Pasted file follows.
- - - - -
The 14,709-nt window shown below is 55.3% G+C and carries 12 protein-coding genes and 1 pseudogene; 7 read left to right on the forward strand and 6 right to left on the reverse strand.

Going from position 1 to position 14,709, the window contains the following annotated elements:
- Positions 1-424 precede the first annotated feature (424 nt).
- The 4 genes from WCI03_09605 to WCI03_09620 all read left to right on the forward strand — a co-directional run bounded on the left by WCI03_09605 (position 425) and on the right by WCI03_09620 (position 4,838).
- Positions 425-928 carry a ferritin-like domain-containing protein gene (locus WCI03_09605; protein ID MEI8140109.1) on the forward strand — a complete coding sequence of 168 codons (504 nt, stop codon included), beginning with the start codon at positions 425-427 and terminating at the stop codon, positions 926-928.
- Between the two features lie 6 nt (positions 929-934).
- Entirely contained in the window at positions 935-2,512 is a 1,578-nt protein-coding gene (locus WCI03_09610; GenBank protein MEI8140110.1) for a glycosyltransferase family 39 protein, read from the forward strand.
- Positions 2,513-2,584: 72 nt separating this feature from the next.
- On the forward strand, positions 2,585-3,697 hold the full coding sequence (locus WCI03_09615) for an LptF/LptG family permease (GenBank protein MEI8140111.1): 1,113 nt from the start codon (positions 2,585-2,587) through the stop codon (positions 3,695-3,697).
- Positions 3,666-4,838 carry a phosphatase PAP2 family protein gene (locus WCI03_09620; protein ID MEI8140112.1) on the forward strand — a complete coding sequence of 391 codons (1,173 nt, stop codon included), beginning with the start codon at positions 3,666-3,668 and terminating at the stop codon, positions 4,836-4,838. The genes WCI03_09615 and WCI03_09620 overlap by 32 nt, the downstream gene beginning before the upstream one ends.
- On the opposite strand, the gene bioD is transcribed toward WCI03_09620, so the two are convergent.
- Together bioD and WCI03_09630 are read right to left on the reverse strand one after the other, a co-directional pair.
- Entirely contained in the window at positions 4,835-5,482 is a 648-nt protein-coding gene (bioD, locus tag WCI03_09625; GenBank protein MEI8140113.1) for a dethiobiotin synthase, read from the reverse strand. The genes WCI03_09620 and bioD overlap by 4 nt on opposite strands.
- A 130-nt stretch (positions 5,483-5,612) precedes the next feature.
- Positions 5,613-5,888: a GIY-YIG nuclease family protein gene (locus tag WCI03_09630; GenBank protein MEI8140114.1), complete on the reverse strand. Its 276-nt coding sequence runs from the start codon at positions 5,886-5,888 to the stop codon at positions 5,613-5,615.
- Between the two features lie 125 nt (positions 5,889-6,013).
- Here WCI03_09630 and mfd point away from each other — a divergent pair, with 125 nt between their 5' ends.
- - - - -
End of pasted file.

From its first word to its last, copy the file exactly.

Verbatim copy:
The 14,709-nt window shown below is 55.3% G+C and carries 12 protein-coding genes and 1 pseudogene; 7 read left to right on the forward strand and 6 right to left on the reverse strand.

Going from position 1 to position 14,709, the window contains the following annotated elements:
- Positions 1-424 precede the first annotated feature (424 nt).
- The 4 genes from WCI03_09605 to WCI03_09620 all read left to right on the forward strand — a co-directional run bounded on the left by WCI03_09605 (position 425) and on the right by WCI03_09620 (position 4,838).
- Positions 425-928 carry a ferritin-like domain-containing protein gene (locus WCI03_09605; protein ID MEI8140109.1) on the forward strand — a complete coding sequence of 168 codons (504 nt, stop codon included), beginning with the start codon at positions 425-427 and terminating at the stop codon, positions 926-928.
- Between the two features lie 6 nt (positions 929-934).
- Entirely contained in the window at positions 935-2,512 is a 1,578-nt protein-coding gene (locus WCI03_09610; GenBank protein MEI8140110.1) for a glycosyltransferase family 39 protein, read from the forward strand.
- Positions 2,513-2,584: 72 nt separating this feature from the next.
- On the forward strand, positions 2,585-3,697 hold the full coding sequence (locus WCI03_09615) for an LptF/LptG family permease (GenBank protein MEI8140111.1): 1,113 nt from the start codon (positions 2,585-2,587) through the stop codon (positions 3,695-3,697).
- Positions 3,666-4,838 carry a phosphatase PAP2 family protein gene (locus WCI03_09620; protein ID MEI8140112.1) on the forward strand — a complete coding sequence of 391 codons (1,173 nt, stop codon included), beginning with the start codon at positions 3,666-3,668 and terminating at the stop codon, positions 4,836-4,838. The genes WCI03_09615 and WCI03_09620 overlap by 32 nt, the downstream gene beginning before the upstream one ends.
- On the opposite strand, the gene bioD is transcribed toward WCI03_09620, so the two are convergent.
- Together bioD and WCI03_09630 are read right to left on the reverse strand one after the other, a co-directional pair.
- Entirely contained in the window at positions 4,835-5,482 is a 648-nt protein-coding gene (bioD, locus tag WCI03_09625; GenBank protein MEI8140113.1) for a dethiobiotin synthase, read from the reverse strand. The genes WCI03_09620 and bioD overlap by 4 nt on opposite strands.
- A 130-nt stretch (positions 5,483-5,612) precedes the next feature.
- Positions 5,613-5,888: a GIY-YIG nuclease family protein gene (locus tag WCI03_09630; GenBank protein MEI8140114.1), complete on the reverse strand. Its 276-nt coding sequence runs from the start codon at positions 5,886-5,888 to the stop codon at positions 5,613-5,615.
- Between the two features lie 125 nt (positions 5,889-6,013).
- Here WCI03_09630 and mfd point away from each other — a divergent pair, with 125 nt between their 5' ends.